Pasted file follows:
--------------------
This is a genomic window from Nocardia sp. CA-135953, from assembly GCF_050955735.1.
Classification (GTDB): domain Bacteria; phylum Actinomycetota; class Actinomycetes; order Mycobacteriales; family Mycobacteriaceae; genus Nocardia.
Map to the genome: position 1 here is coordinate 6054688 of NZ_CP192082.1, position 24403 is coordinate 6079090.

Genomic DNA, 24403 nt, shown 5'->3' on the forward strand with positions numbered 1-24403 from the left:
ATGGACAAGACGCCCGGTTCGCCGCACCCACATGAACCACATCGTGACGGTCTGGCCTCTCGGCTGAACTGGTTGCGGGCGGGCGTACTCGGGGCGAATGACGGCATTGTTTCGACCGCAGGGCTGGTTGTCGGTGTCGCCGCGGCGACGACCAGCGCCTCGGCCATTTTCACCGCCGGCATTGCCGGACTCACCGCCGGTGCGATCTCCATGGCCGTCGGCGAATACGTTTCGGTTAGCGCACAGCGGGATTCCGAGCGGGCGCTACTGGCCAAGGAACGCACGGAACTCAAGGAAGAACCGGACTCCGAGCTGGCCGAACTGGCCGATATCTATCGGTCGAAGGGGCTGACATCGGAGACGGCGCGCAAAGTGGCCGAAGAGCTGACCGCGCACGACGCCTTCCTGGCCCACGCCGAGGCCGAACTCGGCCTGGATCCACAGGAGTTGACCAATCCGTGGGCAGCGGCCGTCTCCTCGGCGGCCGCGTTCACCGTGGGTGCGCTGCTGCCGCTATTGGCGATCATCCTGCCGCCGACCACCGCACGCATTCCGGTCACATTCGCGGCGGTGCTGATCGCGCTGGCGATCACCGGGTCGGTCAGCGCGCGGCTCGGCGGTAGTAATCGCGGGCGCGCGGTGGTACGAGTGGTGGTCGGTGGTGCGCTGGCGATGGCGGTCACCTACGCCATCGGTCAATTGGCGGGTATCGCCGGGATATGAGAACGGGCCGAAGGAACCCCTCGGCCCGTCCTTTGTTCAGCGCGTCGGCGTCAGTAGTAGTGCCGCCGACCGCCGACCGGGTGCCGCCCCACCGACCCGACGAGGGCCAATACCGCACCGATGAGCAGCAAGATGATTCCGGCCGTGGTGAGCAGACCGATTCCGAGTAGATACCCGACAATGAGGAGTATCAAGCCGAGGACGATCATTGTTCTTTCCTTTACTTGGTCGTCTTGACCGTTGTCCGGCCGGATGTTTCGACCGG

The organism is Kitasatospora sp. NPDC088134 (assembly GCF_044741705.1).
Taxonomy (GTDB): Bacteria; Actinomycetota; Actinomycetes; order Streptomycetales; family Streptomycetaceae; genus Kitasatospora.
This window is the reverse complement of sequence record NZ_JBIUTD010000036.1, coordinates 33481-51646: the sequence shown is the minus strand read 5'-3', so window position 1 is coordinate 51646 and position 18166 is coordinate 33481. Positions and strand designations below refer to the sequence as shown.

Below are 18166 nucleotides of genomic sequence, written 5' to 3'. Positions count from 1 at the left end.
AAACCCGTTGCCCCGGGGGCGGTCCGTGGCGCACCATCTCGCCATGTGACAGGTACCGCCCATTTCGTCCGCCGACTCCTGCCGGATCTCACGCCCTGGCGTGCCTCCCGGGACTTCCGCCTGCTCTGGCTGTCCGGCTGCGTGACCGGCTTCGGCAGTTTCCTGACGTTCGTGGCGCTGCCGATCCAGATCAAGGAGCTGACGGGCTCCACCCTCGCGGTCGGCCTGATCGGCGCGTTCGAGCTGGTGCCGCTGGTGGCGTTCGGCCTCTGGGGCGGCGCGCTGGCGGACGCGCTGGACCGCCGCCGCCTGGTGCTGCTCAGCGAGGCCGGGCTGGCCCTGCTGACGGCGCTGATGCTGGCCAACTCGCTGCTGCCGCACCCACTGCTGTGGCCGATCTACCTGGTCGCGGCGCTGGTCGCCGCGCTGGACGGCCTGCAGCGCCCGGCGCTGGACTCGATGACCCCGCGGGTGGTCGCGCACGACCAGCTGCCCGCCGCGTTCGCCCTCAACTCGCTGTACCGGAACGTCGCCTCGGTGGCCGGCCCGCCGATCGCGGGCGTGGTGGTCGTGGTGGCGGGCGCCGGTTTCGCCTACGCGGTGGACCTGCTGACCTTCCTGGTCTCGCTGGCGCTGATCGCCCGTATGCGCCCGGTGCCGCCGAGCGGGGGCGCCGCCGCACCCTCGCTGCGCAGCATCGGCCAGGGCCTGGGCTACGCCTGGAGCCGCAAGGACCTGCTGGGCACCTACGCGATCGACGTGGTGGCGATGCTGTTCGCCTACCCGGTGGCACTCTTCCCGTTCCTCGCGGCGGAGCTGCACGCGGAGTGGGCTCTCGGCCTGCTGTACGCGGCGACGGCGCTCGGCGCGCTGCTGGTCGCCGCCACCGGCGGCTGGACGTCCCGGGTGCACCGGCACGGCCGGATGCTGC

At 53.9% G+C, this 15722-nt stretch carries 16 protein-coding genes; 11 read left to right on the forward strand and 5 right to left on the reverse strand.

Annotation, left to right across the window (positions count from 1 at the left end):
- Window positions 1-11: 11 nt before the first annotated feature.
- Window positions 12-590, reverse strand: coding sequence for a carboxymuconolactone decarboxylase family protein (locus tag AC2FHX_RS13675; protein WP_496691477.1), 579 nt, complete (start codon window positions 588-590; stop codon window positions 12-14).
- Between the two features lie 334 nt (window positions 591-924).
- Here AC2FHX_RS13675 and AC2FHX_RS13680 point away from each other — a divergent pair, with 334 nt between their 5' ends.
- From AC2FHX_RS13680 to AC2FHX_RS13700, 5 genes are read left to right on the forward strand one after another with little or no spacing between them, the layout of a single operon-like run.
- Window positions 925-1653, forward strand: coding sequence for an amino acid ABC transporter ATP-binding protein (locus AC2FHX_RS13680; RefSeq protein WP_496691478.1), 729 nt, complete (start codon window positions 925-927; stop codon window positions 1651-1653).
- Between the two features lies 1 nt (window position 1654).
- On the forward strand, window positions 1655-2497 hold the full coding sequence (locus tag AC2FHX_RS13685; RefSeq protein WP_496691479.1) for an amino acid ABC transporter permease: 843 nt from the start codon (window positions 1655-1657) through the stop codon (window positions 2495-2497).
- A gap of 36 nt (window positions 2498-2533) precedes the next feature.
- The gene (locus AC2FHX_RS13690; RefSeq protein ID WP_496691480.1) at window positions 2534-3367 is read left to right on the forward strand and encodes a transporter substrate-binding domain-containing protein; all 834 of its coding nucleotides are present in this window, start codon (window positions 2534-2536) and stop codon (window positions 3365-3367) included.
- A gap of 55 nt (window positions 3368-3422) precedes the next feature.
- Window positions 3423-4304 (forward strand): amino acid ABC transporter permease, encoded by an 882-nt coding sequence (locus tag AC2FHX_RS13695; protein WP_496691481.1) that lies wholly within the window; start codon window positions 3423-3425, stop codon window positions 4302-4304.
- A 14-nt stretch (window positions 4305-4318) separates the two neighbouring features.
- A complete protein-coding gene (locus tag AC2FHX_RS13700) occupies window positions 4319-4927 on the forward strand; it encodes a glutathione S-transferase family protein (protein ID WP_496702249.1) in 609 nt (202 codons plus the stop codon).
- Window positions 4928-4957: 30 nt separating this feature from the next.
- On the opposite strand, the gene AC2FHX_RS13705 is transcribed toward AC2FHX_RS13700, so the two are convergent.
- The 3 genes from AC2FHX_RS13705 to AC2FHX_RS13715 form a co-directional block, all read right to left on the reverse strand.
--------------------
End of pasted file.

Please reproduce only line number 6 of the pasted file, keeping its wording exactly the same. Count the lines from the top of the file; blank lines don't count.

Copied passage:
The organism is Kitasatospora sp. NPDC088134 (assembly GCF_044741705.1).